Friends with Kids

Friends with Kids

As far as romantic comedies go Friends with Kids is quite formulaic, although it takes a fairly unconventional route towards it conclusion. Furthermore, although it offers a few laughs, the drama and dilemmas the characters go through are given more attention. The story focuses on long-time, platonic friends Julie and Jason who decide to have a child together, but refrain from becoming romantically involved with each other. This mutual decision is reached once they assume that traditional child-rearing has led to the degradation of their friends’ relationships, as well as their friendships with each other. The circle of friends is completed by the initially ardent lovers Kristen Wigg and Jonn Hamm, as well as Maya Rudolph and Chris O’Dowd, sporting an American accent.

The main (and rather obvious) subject matter, namely that of “friends with kids”, is initially lightly dealt with and the more comedic scenes arise from it, as well as the inadvertent “foot-in-mouth” moments. However, the tone gradually changes as the various characters come to grips with their respective circumstances. Although Julie and Jason are the film’s centre, the additional characters add the necessary substance and context. The film is let down in the beginning by a few overly-dramatic scenes, aggravated by Maya Rudolph’s irritating yelling and shouting; but it is redeemed by the dinner scene during the ski trip later on in the film. The underlying tension amongst the various characters is well played by the actors, who work brilliantly as an ensemble in this scene.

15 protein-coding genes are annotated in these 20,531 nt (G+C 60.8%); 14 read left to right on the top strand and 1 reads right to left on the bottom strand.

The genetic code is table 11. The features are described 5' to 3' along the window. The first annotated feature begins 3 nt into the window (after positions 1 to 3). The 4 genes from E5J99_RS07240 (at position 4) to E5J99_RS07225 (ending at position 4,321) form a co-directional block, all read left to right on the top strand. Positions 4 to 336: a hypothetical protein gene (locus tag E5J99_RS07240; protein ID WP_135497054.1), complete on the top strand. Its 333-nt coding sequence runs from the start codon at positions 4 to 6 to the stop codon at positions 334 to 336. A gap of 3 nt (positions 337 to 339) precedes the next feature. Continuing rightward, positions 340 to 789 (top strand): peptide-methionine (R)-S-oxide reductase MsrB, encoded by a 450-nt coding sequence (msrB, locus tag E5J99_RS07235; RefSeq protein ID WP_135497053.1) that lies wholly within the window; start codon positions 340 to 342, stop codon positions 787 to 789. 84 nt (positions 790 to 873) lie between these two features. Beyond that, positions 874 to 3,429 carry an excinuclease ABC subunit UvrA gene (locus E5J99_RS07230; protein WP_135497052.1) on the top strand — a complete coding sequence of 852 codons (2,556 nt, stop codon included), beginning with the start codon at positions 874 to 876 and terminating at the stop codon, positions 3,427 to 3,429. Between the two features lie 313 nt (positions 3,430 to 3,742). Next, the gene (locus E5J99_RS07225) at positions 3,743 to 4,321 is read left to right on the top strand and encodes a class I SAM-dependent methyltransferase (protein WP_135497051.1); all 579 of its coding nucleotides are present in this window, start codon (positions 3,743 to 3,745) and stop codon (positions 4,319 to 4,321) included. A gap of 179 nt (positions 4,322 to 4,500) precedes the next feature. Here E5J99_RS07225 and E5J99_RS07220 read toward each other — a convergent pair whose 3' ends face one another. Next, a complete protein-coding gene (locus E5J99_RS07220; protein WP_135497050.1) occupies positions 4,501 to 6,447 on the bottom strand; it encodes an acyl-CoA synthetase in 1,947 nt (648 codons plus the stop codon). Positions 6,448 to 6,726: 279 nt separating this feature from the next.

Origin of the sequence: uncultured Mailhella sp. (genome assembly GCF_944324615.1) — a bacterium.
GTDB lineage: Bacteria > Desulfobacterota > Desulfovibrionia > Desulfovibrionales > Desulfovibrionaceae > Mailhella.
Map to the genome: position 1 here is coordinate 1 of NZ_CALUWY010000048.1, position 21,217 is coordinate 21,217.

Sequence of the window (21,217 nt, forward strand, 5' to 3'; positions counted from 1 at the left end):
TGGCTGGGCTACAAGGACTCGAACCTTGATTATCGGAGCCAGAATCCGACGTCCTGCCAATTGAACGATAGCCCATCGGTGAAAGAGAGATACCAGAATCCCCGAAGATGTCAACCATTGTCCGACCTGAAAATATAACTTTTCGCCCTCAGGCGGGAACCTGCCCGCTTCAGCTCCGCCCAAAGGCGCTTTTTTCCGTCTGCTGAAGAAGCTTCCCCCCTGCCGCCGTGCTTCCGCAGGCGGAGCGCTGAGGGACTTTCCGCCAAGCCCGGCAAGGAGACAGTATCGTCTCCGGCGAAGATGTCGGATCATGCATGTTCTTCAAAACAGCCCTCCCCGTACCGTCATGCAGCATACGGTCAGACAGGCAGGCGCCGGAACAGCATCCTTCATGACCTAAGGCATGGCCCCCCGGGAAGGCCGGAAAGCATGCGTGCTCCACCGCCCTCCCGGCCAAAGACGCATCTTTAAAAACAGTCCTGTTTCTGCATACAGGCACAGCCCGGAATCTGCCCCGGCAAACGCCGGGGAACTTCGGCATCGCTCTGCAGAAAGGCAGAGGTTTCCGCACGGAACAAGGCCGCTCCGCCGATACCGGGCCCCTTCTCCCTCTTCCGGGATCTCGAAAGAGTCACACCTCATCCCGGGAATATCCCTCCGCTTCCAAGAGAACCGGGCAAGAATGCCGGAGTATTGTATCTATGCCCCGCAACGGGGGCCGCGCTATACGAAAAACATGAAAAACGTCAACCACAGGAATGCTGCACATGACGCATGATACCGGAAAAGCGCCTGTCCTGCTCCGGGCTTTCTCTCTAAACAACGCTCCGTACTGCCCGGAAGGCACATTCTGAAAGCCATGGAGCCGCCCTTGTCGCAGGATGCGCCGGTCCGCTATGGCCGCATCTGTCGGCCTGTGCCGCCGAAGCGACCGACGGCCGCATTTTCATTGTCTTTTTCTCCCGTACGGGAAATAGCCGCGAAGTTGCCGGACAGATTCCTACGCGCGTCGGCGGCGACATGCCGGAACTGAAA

All the characters develop throughout the film, which is a great relief as both men and women, and their attitudes towards each other, are somewhat demonised in the introduction. The film starts out as a progressive addition to the cannon of romantic comedies, but doesn’t quite make the grade. It is arguable that there would be no plot if it had ended differently, but the conclusion remains inevitable and familiar, preventing the film from standing out.

Originally published on Fortress of Solitude.

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